Cuphead Proves that Difficult Games Don’t have to Be Frustrating

Cuphead in Don’t Deal with the Devil makes an excellent first impression. Borrowing the style of a 1930s Fleischer cartoon, every frame bursts with color and whimsy in a way that stands out amongst the drab browns of modern action titles. Cuphead is memorable and endearing, a seductive concoction guaranteed to appeal to any fans of classic animation.

That’s why it’s jarring when you first sit down to play it and discover that the gameplay is almost at odds with the animated style. Though the hand-drawn visuals grab your attention, Cuphead is notable for its relentless difficulty, which plays out in a series of boss battles that require painstaking trial and error. I first played Cuphead last year at X15, Microsoft’s annual Xbox showcase in Toronto, and while the game is a delight, it can be extremely unforgiving.

It was therefore fascinating to see how the game had evolved when I revisited Cuphead last week at X16. It’s always exciting to see new levels and new bosses, yet what’s remarkable is that Cuphead is rarely frustrating, largely because the developers made a conscious effort to make a game for hardcore fans and casual fans alike.

“Half the people think this is going to be a child friendly game,” said Chad Moldenhauer, one of the co-founders of Studio MDHR, the developer of Cuphead. “The visual style holds people who otherwise would have never touched it. If it looked like a pixel art retro game with this difficulty, I don’t think people would have stayed to play it.”


Thanks to that combination of good design and Saturday morning charm, Cuphead remains inviting despite its difficulty. Some of that has to do with the animation. At the most superficial level, the cartoon aesthetic makes for a sharp contrast to the grim darkness of a difficult yet alienating game like Dark Souls.

Studio MDHR has also introduced a slew of new features to soften the edge and make the experience more welcoming. The game now has a shop where players can purchase power-ups and weapon upgrades, as well as an easy mode for those unprepared for the full challenge.

“Easy mode strips the bosses of some of their patterns, but still gives the player a chance to practice,” said Moldenhauer. “Those, combined with the infinite lives – you don’t have to start the entire game again when you die – should make it accessible to most people who want to play a retro game.”


For the most part, Studio MDHR has accomplished the feat without changing the core gameplay, instead layering new features over the top to make it easier to engage with the mechanics. For instance, whenever you die, the game shows you a progress meter that tells you how close you were to the finish line. According to Moldenhauer, the meter feeds an “almost there” mentality that encourages people to keep playing. You might not have succeeded, but you know that you were close, and that gives you the incentive needed to continue.

“We always knew that we wanted something like that because we didn’t want the boss health onscreen. We played around with a few things and came up with this progress meter, and it helps,” said Moldenhauer.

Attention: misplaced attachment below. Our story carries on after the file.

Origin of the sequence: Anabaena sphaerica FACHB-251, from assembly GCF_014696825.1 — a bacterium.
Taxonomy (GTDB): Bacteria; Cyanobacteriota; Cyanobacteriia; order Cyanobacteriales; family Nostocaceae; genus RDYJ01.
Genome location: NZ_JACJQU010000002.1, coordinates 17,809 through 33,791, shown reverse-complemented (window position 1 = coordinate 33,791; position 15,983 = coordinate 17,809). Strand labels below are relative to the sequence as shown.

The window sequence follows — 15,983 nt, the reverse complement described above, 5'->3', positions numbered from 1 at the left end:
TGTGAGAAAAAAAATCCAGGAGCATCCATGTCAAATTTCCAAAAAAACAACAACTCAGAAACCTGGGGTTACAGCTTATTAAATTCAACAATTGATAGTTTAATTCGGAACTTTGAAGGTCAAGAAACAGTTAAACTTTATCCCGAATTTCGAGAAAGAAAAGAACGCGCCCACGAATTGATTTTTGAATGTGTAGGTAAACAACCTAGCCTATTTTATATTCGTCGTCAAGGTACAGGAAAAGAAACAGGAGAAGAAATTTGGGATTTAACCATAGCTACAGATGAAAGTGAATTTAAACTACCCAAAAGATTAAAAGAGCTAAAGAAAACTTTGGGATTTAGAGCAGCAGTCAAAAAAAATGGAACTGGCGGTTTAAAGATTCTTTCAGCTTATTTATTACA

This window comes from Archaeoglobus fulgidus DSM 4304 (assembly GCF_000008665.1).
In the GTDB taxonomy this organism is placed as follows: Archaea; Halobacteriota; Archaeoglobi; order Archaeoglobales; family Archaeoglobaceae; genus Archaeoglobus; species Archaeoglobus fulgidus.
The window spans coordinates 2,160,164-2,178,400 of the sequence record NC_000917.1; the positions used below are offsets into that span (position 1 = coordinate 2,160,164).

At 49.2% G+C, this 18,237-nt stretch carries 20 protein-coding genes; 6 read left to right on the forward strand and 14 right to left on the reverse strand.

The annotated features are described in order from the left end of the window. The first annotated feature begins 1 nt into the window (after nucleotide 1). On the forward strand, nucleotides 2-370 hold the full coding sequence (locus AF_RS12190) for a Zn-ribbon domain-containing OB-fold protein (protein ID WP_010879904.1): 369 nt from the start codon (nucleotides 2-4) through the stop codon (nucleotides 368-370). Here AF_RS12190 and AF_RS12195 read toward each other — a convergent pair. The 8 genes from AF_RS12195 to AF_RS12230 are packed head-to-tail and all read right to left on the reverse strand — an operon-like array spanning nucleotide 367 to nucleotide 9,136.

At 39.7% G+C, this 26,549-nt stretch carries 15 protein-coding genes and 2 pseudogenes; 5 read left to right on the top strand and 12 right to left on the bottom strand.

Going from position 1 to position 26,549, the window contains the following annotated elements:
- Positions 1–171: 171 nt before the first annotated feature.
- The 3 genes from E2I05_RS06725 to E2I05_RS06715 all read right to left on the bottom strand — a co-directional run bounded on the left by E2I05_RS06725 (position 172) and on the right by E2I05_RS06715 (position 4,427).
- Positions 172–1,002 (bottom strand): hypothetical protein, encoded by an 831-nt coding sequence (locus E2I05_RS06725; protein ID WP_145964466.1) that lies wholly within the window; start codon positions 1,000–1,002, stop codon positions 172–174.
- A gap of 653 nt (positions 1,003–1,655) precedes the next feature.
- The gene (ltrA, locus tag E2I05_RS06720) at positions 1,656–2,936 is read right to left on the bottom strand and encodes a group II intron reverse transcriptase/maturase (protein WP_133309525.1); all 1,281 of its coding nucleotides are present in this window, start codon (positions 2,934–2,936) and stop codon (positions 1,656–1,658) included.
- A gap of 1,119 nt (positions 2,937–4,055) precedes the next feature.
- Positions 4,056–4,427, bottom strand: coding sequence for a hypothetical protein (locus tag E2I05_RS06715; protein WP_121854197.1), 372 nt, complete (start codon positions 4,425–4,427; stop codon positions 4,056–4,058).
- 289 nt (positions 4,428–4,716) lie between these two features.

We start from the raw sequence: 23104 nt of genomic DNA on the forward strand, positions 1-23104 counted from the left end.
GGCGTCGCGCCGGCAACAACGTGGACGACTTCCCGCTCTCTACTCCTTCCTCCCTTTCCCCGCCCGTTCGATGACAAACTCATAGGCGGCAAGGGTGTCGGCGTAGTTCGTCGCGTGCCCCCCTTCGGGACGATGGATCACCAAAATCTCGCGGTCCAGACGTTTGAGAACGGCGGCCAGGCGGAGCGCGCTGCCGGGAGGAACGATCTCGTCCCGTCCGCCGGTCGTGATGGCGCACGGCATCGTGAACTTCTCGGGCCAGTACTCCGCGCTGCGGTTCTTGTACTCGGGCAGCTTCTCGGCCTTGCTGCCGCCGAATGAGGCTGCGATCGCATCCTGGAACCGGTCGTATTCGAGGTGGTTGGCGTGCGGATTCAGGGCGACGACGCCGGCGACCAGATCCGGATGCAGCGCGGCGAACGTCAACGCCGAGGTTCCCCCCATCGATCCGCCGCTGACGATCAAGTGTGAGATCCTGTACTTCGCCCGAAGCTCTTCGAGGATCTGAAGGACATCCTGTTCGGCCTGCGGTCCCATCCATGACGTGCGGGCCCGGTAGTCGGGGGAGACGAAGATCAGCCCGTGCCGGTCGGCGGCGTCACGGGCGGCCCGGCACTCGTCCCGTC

The emphasis on cooperative play creates a similar effect. Cuphead can be played solo or with a friend, and the two experiences are comparable with regards to difficulty. Co-op players have a brief window to revive a fallen teammate, but they also have to deal with bosses that have nearly twice as much health. Even so, the co-op version feels like the definitive version of the game because having a friend to share the gameplay burden makes the challenge a little less daunting and a little more entertaining.

“It’s more fun. The fact that you can resurrect a dead player before their ghost leaves the screen makes it more of a ‘save me’ kind of gameplay thing,” said Moldenhauer. “At the same time, it makes the game harder, because now there’s another person on the screen getting in your way. More bullets are blocking your view of the attacks that are coming at you.”


The key is that the game offers a positive feedback loop rather than a crushing one. It doesn’t make Cuphead any easier, but it is enough to convince you that Cuphead is gentler than it actually is. That makes it more approachable, even for those that don’t seek out the most difficult video games.

“We get, ‘This game’s really hard, but I want to keep trying.’” said Moldenhauer, when asked to describe the typical reaction to the game.

“A lot of people didn’t know that the current generation of consoles could handle this much full frame animation,” he added. “We were naïve enough to think, hey, let’s try this, and we’re pushing as much animation as we can to the screen. It’s still not doing anything to the console, so we’ll keep doing that.”

“Let’s try this” is a good way to understand the ambitious appeal of Cuphead. Many video games seem to discourage players, presenting themselves as obstacles to be overcome and implying that players are inadequate if they’re unwilling to make the necessary sacrifices. Cuphead presents itself as an experience to be enjoyed, but you do have to put in some effort if you want to see everything it has to offer, and that feels appropriate for a game with so much hand-drawn animation. Cuphead is a trial of desire and persistence, and that’s why it’s shaping up to be one of the most unique games of the coming year.